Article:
Advanced Biofuels Could Be Commercialized in 1-3 Years
Biofuels industry CEOs predict parity with oil in 12-36 months, for leading-edge companies.
San Francisco, CA, USA — Progress in advance biofuels has been slow for the past two years. But industry leaders reported a quickening pace towards commercialization last week in San Francisco at Advanced Bioenergy Markets, one of the last major gatherings of industry CEOs before the close of the year.
In contrast to the “five years away” and subsidy-driven discussions that framed advanced biofuels conversations just two years ago, CEOs are widely reporting that they expect their companies to reach commercial scale within 12-36 months, with costs in the $0.75 to $2.50 per gallon range.
In San Francisco, CEOs such as AE Biofuels’ Eric McAfee, however, warned that a significant breakdown in the structure of the Renewable Fuel Standard, and other signs of policy instability, had posed significant threats to the investor confidence necessary for the raising of equity and debt for the deployment of renewable transport fuels at commercial scale.
At the same time, traders have been sharply affirming their views on the key upstream sugarcane industry, and the key downstream companies such as GM and Ford, among world leaders in the deployment of flex-fuel vehicles.
According to Queensland Sugar Limited chairman Alan Winney, international sugar prices are expected to stay “above 20c/lb over the next four to five years and could spike to more than 30c to 40c/lb,” he said in remarks published by the associated press in a round-up from the company’s annual meeting.
At the same time, investors have pushed the expected overall valuation of General Motors, now in the process of pricing its IPO, to $63 billion, up from an initial filing range of $50-$56 billion.
Among the voices at ABM this year:
Tim Potter, CEO, Butamax: “We are looking at a 3 year payback, and 30 percent increase in income [for licencees of our biobutanol technology]. We are still on target for 2012 corn to butanol, and sugarcane in the 2013-14 period.”
Kirk Haney, CEO, SG Biofuels: “We are seeing a 100 percent improvement with JMax compared to jatropha 1.0, and we are at eight times the yields of soy. Jatropha has 5 million acres planted today, 30 million is expected by 2015. Jatropha 1.0 returns of around 8 percent, which are not an institutional grade prospect, are 26 percent today with jatropha 2.0, with a cost of $1.40 per gallon today, or $58/barrel.”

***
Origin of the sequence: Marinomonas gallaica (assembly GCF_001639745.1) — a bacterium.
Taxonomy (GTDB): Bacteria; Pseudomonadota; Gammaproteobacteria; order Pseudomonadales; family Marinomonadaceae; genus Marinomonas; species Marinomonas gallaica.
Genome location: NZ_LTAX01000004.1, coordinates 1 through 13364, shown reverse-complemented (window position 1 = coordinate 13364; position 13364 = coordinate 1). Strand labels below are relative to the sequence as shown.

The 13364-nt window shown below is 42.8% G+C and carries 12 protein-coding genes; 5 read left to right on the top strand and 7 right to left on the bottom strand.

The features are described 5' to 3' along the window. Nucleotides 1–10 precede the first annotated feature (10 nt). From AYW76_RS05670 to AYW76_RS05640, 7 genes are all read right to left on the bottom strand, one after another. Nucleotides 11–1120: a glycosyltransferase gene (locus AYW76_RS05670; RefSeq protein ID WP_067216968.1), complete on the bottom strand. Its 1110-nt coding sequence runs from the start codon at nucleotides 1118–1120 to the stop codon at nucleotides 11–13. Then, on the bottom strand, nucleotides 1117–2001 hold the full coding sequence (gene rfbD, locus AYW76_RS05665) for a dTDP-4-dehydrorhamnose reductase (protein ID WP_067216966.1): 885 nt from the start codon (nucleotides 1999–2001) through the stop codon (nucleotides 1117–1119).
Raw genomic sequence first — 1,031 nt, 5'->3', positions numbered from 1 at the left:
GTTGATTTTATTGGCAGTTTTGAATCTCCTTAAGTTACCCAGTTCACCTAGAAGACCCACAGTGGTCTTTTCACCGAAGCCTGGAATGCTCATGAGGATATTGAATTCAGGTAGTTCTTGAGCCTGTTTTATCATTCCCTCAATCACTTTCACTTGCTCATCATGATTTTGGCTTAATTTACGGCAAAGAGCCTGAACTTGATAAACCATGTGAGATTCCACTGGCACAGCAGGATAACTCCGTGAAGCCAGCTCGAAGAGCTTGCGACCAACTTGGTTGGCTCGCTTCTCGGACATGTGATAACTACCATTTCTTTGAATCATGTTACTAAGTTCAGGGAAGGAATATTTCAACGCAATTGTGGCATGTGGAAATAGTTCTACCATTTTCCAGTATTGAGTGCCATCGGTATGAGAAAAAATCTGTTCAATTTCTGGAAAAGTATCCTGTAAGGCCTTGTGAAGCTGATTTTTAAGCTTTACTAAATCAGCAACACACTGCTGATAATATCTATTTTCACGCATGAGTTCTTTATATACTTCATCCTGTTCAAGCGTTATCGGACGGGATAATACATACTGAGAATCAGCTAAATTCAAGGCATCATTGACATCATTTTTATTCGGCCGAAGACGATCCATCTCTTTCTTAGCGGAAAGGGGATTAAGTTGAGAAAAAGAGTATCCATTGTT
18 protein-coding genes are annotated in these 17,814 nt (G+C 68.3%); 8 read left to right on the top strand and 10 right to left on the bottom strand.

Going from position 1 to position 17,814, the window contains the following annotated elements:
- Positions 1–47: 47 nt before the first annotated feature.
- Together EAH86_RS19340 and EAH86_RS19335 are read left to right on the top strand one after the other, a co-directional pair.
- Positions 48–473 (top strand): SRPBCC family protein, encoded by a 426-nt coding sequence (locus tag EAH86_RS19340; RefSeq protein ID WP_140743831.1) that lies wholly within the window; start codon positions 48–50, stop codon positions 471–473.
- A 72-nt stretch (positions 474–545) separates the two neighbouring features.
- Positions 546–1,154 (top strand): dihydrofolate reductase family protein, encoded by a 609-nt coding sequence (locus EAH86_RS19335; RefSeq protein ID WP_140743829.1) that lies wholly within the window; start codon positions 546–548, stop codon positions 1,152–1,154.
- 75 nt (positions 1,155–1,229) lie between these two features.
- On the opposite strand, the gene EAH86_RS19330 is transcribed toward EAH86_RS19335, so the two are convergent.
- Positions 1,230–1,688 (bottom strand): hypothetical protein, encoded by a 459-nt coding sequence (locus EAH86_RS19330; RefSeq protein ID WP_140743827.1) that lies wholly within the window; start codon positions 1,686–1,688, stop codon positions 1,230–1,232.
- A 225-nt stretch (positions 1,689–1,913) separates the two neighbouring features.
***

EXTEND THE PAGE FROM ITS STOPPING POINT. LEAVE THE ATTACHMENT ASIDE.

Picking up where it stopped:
John Scott, CEO, PetroAlgae: “We’re working with more than 200 indigenous organisms, with the key being the maximum exposure to the right light. We are at 4 times what nature does in terms of growth rate for undomesticated plants, and if they say ‘We use everything but the squeal’ in the pork industry, there’s no squeal, so we use everything.”
John McCarthy, CEO, Qteros: “We are looking at cash operating costs of $1.00 per gallon by 2013, which is where we think you have to get to. In 30 to 60 days, we expect to announce a transformational partnership.”
Bill Sims, CEO, Joule Unlimited: “We are already at 10,000 gallons per acre for ethanol, and we expect to reach a cost of $30 per barrel of oil equivalent for diesel, and 58 for barrel of oil equivalent of ethanol. Next fall we expect to start the commercialization scale effort, and we have a pretty good chance of succeeding.”
Wayne Simmons, CEO, Sundrop Fuels. “We expect to have our first plant online in 2013.”
Doug Berven, Director, corporate affiars, POET: “Give us a loan guarantee and a market and we’ll build, based on the economics we see today. We’re at $2.35 per gallon now, capex, opex and no subsides, and expect to be at $2.00 when our first plant is built, down from $6 per gallon when we started.”
Eric McAfee, CEO, AE Biofuels: “Hundreds of millions of dollars ere invested against the chart that details the mandates imposed by the Renewable Fuel Standard, but this chart is lying to you, the mandate is not enforceable. People who work in the oil and gas industry are not stupid – they see that if they invest in advanced biofuels capacity they will have to buy and blend the fuels, but if they don’t, they won’t.”
Alan Shaw, CEO, Codexis: “Sugar is the new carbon, and the future of our company is direct fermentation of sugar to fuels and chemicals. We aim to be the Microsoft of cleantech, because we see our partner Shell as the IBM, a company that has the ability to take these technologies to scale.”
Harrison Dillon, president, Solazyme: “In the past, it’s been “what you get is what you get” with petroleum, soy, canola. You designed your technology around the limitations of the oil. Today, we start the conversation with our partners with, “What kind if oil would you like?”
Bill Haywood, CEO, LS9: “We’re on track for commissioning of our Florida facility, which will begin to take us to commercial scale, in 2012.”
Richard Hamilton, CEO, Ceres: “Can we decarbonize without bioenergy? No. Can we provide both feed and fuel? When clinically obese outnumber the hungry by 2 to 1, and of the 800 million hungry people in the world, 500 million are farmers, we see that what causes hunger is a vicious cycle of poverty, driven by poor governance. The world record for maize production was once held by Zimbabwe, which now sees yields of around averaging 25 bushels per acre. That’s a scandal.”
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